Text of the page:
Does Gary Williams still retire in that scenario? Does Jordan Williams leave? Does Sterling Gibbs stay? Does Maryland still get Alex Len and Dez Wells? You can come up with 100 such questions, but in the end the things that really happened, really happened. There's not a lot to be gained from going over the what-ifs.

I would, however, like to make one point that I do not believe to be conjecture: It's not a coincidence that this weekend's disappointing Senior Day -- the direct result of such a disappointing 2010 recruiting class -- is happening at the end of such a disappointing season.

The 0-for-5 freshman class of 2010 hurt Mark Turgeon and Maryland in many, many ways, and this year's middling, .500-ish team is just one of them.

These last two Terps teams have had literally zero contributions from seniors (sorry, James Padgett), which is a shame because it means there were no real veteran role models for all those first- and second-year guys to learn from and look up to.

For the last four years, Maryland freshmen have repeatedly been thrown into the deep water.
And speaking of those young guys -- guys like Shaq Cleare, Charles Mitchell, Damonte Dodd and Roddy Peters -- they've been thrust into early playing time against big time competition, not because they were necessarily ready for it, but just because there's simply nobody else to do it.

For the last four years, Maryland freshmen have repeatedly been thrown into the deep water. They sometimes look like they're in over their heads, they struggle, they get frustrated, then the fans get frustrated. It's a self-perpetuating cycle doomed to recur, as Rust Cohle would probably say, but it might not have needed to happen if that 2010 class had bore fruit.

Ideally, talented, young, raw prospects like Cleare and Dodd can be granted the time and patience to develop behind the scenes. Allow me to offer an example:

One particularly memorable Senior Day from my own Maryland experience belonged to the great Tony Massenburg, who had barely poked his head out of the Cole Field House tunnel for pregame warmups in the spring of 1990 when the crowd erupted into a thunderous roar. Massenburg, startled by the frenzy he had set off, tried to play it cool and walk it off, but he just couldn't. He stopped, he put his head down, then he looked at us in the student section and broke into a wide smile. I don't remember who the Terps were playing that day or if they won or lost, but I'll never forget that smile, the love we showed Massenburg, or the love he showed us back.

Now, this is important: Massenburg was basking in the glow of a fanbase that had first met him four years earlier as a raw and skinny 2.9 PPG freshman who sat, watched and learned behind Len Bias and Derrick Lewis. When his time came, he was still an unknown, but he was ready. Tony Massenburg, though not really blessed with overt talent, evolved into a big, tough and hard-nosed senior who banged his way to 18 points and 10.1 rebounds a night. He went on to have a 15-year NBA career.

Meanwhile, barring a miracle ACC run, Maryland probably won't even gather as a team when the NCAA and NIT fields are announced.
In NCAA basketball, if you aren't called "Kentucky," "Kansas," "Duke," or "North Carolina," then you probably need seniors to succeed.

No. 1 Florida and No. 22 Michigan State seem to be contenders every season and those two great programs have a way of recruiting in the sweet spot. They tend to land guys who become great four-year players -- but not so great that they depart early for the NBA.

This year's Gators start four seniors and seem destined to be the No. 1 overall seed in the NCAA Tournament. The Spartans would be nowhere without two stalwart seniors, Adreian Payne and Keith Appling.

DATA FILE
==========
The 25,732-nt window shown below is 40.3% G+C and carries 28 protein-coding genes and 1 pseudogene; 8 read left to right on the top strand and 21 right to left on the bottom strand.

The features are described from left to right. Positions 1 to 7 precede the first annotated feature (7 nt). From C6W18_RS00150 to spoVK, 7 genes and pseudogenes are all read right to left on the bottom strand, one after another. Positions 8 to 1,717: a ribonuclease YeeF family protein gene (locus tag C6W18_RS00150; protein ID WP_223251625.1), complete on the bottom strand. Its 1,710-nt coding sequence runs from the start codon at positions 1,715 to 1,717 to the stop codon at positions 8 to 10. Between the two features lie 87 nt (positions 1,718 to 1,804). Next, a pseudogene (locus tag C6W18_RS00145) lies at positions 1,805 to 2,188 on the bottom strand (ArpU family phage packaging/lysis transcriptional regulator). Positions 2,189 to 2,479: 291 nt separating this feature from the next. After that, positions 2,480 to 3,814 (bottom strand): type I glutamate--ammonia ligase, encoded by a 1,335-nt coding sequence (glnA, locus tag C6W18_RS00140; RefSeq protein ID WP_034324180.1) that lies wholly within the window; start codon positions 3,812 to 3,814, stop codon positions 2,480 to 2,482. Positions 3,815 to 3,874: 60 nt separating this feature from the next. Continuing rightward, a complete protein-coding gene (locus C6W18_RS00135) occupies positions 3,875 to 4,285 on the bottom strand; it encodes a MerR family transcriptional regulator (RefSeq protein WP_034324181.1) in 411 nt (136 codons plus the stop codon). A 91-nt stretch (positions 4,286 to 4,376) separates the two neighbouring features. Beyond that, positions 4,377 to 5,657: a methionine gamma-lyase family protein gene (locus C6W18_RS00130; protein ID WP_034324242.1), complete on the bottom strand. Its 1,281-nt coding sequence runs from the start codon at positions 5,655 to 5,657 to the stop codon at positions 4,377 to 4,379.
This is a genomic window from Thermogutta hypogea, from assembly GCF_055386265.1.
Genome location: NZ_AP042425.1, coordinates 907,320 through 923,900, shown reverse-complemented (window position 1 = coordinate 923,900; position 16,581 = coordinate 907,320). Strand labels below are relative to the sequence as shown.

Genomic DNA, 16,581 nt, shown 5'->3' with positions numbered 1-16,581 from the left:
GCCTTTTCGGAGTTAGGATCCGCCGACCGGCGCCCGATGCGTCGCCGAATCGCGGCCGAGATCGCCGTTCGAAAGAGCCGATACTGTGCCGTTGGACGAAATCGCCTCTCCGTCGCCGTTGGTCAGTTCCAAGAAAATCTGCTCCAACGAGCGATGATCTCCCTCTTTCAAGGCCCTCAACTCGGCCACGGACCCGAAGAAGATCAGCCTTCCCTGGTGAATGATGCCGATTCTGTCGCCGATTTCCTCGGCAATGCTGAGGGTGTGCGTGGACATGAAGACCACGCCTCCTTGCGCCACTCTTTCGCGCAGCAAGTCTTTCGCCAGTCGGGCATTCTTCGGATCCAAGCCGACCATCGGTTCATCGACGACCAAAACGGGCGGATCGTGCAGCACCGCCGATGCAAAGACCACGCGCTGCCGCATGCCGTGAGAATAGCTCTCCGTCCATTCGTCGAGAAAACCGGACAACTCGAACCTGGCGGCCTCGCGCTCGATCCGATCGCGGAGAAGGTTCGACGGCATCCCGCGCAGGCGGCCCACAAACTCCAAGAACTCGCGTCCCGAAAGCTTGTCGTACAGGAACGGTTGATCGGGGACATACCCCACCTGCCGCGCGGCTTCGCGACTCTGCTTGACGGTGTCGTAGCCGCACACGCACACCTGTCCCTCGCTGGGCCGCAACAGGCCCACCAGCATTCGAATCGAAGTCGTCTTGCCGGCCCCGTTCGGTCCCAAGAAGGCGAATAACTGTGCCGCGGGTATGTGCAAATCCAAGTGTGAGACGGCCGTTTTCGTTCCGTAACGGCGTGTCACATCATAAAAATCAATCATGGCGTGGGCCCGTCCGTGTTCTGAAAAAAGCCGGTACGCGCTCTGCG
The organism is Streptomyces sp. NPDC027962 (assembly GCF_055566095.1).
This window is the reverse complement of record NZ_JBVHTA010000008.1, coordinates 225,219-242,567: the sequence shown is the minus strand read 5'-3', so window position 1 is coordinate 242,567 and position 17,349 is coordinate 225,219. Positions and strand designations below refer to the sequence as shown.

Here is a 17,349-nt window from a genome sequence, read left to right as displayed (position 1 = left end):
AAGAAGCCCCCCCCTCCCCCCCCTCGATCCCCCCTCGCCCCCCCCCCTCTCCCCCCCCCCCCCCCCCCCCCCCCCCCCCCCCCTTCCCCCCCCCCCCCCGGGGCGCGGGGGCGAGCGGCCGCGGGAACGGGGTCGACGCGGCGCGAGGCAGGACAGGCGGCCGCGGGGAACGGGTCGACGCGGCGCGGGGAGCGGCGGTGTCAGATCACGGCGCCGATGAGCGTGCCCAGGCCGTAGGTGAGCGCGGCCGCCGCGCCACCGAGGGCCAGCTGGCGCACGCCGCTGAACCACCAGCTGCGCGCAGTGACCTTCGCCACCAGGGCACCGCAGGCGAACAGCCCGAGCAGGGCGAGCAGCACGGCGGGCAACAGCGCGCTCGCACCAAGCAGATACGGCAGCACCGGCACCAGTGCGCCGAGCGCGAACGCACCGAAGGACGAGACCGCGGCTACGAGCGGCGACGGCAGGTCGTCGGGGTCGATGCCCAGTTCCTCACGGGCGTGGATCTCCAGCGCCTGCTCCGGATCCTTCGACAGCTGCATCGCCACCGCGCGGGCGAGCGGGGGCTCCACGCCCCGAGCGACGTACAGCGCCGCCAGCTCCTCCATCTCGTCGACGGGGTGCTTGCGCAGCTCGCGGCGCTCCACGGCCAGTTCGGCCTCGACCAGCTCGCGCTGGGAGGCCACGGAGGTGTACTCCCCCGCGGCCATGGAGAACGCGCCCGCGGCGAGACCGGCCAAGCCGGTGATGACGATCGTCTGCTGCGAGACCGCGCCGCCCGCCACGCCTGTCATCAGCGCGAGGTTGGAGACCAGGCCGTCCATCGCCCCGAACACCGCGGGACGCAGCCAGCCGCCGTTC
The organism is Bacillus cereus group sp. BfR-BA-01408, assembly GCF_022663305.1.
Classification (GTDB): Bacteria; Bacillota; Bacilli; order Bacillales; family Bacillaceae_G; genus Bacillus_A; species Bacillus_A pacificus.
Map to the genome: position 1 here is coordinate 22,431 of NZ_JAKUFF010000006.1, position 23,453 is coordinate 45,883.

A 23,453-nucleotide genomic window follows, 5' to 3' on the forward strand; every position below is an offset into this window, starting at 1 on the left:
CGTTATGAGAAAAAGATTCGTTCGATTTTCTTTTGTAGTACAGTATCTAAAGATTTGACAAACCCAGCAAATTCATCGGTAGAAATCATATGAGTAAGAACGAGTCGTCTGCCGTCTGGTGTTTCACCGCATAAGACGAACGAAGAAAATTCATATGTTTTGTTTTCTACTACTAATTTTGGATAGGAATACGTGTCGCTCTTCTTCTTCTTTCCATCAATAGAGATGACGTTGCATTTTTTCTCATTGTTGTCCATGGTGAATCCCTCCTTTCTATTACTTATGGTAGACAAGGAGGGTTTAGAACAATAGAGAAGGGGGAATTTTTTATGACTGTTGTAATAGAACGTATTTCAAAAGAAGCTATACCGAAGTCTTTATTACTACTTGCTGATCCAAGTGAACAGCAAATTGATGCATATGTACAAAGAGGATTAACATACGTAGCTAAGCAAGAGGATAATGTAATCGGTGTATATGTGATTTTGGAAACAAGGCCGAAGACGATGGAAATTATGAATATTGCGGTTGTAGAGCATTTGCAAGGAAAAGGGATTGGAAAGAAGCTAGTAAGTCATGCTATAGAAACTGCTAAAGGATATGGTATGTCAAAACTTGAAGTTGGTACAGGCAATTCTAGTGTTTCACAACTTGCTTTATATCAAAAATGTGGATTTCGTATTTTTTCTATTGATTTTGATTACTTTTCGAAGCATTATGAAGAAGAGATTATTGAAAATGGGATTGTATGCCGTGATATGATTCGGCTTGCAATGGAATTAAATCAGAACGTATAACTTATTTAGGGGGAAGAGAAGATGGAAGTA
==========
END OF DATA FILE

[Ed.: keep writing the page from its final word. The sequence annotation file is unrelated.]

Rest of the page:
The examples don't end there.

No. 6 Villanova's leading scorer is senior James Bell.

No. 7 Syracuse lives and dies with senior C.J. Fair.

Our good friends at Virginia -- who ran away and hid with the regular season ACC title -- lean hard on seniors Joe Harris and Akil Mitchell. Those two guys will be playing starring roles at Comcast on Sunday while Maryland honors its one scout team senior, John Auslander.

A week later, Harris and Mitchell will watch wide-eyed on Selection Sunday, waiting to learn their NCAA destination.

Meanwhile, barring a miracle ACC run, Maryland probably won't even gather as a team when the NCAA and NIT fields are announced.

We want to matter. But it just isn't happening.
The Terps,who usually start three sophomores and two juniors, never put it together this season.

There were some definite lows, home losses to Boston U and Oregon State come to mind, and there weren't many highs -- unless looking valiant in defeat against ranked teams strikes your fancy.

No doubt, it's been a frustrating campaign. That's been evident here at Testudo Times, where we bicker about lineups, minutes, rotations and coaching decisions. We watch this team, game in and game out, and we see unpolished young big men, we see shooting guards forced to play the point, we see stretch forwards who neither shoot nor rebound with any consistency.

We want these guys to succeed so badly. We want to win big games. We want to matter. But it just isn't happening.

So we wait.

Some of us are waiting for one final run in Greensboro. Some of us are waiting for a coaching change. Some of us are waiting for Romelo Trimble and the 2015 recruiting class.

And some of us -- like me -- are simply waiting for next season. That's when key players Dez Wells, Evan Smotrycz, Nick Faust and Jonathan Graham will all be seniors, and they'll be leading a team loaded with experienced upperclassmen playing vital roles.

The following year, four Terps -- Seth Allen, Shaq Cleare, Jake Layman and Charles Mitchell -- who each already have tons of experience and huge roles even though they're only sophomores, are slated to be seniors.

So I'm here today to make you a promise: Senior Day is going to be a lot different starting next year.

This year's Senior Day feels like the end of a journey. Next year's will only be the beginning.